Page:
RECLAIMING THE ‘SCIENCE’ IN MORAL SCIENCE [An episodic essay]
When skills are auctioned, when emotions become commodities, when knowledge is enslaved by commerce; when plagiarism is acknowledged as literature, and political clout masquerades as concern – whenever these things happen, and they have become commonplace, ‘greed has grown beyond mere gluttony’ one may shrug and move on. It may seem incongruous that there is a failure to engage with these issues symptomatic of apparent deterioration in human values. But step back and consider: When Kerry Packer innovated the limited overs version in the game of cricket, and lured players from across the globe with mammon, several national federations suspended these cricketers. Later, when the Packer version of the game became par for the course, the inventor of this version of the game was forgotten, and so were the bans on the cricketers. Cricket, and cricketers, since, have become even more commoditized. Self-effacement was once a value among creative artists. Not unoften they were dead before their works became celebrated. Today, it is expected of even mockers and misrepresenters of these works to parade in the arc lights. Not long ago, mass movements were fed and funded, if at all, by the masses themselves; today, fund-raising for mass movements is a respected profession that employs personnel trained for the purpose and by promoting and advertising their ‘cause’, it seems the movements feed vicariously on the people they seek to represent. Under the circumstances, it seems morality cannot be a permanent standard: Times change and values change with time. How then can the science of morals aspire to be a ‘science’?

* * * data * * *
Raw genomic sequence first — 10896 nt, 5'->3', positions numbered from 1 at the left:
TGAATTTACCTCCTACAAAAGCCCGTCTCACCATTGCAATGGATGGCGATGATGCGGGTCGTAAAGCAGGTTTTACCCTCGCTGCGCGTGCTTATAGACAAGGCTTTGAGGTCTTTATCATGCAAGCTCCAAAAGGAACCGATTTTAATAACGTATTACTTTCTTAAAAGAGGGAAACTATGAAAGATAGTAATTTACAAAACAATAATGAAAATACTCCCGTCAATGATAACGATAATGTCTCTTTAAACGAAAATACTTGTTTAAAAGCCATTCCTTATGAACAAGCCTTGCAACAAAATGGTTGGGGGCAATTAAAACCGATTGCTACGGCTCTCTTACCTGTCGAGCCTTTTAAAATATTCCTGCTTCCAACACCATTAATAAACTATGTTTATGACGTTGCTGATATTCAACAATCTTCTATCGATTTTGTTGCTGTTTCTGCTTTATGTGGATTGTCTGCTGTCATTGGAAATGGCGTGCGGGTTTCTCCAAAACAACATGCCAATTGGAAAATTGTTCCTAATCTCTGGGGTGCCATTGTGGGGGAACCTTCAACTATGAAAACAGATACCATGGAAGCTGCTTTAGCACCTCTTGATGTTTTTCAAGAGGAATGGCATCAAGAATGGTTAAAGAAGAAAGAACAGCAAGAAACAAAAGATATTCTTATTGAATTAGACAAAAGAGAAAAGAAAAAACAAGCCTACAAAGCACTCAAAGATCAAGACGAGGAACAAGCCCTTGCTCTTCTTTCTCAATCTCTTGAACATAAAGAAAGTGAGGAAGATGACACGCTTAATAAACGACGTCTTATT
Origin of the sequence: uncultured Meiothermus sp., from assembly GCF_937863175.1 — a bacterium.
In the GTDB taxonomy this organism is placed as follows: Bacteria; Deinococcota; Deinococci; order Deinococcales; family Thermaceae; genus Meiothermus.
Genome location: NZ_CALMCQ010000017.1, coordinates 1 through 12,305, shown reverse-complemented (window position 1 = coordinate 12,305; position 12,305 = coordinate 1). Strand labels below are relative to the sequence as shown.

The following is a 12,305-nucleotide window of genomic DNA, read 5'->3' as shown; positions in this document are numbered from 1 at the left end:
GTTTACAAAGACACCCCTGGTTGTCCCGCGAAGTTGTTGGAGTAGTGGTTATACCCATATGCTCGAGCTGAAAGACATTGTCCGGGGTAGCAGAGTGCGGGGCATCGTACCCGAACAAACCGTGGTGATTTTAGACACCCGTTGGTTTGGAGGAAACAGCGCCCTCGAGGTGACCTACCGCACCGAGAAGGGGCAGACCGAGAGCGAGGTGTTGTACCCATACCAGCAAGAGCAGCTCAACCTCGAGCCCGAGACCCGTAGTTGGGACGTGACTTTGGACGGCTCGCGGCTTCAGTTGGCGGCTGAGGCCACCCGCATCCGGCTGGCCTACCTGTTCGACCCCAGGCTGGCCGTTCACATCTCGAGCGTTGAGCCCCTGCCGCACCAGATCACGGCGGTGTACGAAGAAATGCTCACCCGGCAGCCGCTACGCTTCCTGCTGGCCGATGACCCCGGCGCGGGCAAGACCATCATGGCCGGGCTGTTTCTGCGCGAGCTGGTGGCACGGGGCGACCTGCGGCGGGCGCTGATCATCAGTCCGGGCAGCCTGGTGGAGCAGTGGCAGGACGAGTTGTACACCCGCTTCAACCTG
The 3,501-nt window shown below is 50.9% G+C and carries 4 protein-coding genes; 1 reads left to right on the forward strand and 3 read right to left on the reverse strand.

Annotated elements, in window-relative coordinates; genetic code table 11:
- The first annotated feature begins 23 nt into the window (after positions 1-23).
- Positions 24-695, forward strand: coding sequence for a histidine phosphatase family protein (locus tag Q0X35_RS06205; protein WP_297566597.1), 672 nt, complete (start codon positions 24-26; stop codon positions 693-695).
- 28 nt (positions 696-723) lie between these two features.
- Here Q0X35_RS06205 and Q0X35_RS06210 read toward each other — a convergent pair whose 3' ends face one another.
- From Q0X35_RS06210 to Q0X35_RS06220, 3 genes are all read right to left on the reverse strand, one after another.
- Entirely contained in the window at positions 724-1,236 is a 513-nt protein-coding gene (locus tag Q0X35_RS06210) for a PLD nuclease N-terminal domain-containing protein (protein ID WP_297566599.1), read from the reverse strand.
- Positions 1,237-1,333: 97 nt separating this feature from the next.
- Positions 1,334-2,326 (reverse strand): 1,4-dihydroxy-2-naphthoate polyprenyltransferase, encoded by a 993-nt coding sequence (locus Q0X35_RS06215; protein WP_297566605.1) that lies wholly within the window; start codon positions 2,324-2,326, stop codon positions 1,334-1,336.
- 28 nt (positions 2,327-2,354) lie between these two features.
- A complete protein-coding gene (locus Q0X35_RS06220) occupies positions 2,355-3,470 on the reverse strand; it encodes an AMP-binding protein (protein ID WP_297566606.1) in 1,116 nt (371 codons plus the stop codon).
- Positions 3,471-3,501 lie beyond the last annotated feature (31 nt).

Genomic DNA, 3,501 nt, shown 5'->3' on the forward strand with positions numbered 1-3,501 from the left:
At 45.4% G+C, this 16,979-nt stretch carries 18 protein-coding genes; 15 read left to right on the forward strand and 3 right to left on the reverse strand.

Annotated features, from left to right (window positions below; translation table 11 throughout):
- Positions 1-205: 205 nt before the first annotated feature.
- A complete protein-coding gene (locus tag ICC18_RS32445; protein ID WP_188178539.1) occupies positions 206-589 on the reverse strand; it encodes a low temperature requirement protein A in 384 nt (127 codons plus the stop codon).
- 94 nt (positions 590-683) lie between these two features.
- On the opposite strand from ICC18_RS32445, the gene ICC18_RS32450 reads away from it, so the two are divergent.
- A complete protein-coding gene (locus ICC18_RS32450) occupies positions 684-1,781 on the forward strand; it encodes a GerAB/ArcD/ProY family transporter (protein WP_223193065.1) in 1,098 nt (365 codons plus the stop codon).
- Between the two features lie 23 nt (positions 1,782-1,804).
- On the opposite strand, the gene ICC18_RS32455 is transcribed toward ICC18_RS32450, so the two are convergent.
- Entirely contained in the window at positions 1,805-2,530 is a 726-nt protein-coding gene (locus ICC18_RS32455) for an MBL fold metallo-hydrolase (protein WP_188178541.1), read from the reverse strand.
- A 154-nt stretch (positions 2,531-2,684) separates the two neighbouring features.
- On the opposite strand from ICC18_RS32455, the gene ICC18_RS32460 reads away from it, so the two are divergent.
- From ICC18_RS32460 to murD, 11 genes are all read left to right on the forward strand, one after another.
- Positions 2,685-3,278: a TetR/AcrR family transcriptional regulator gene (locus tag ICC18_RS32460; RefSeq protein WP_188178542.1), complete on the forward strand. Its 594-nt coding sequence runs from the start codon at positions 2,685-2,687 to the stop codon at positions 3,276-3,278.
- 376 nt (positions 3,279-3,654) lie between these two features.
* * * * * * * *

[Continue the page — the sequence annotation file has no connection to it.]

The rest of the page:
[More to come in the coming days]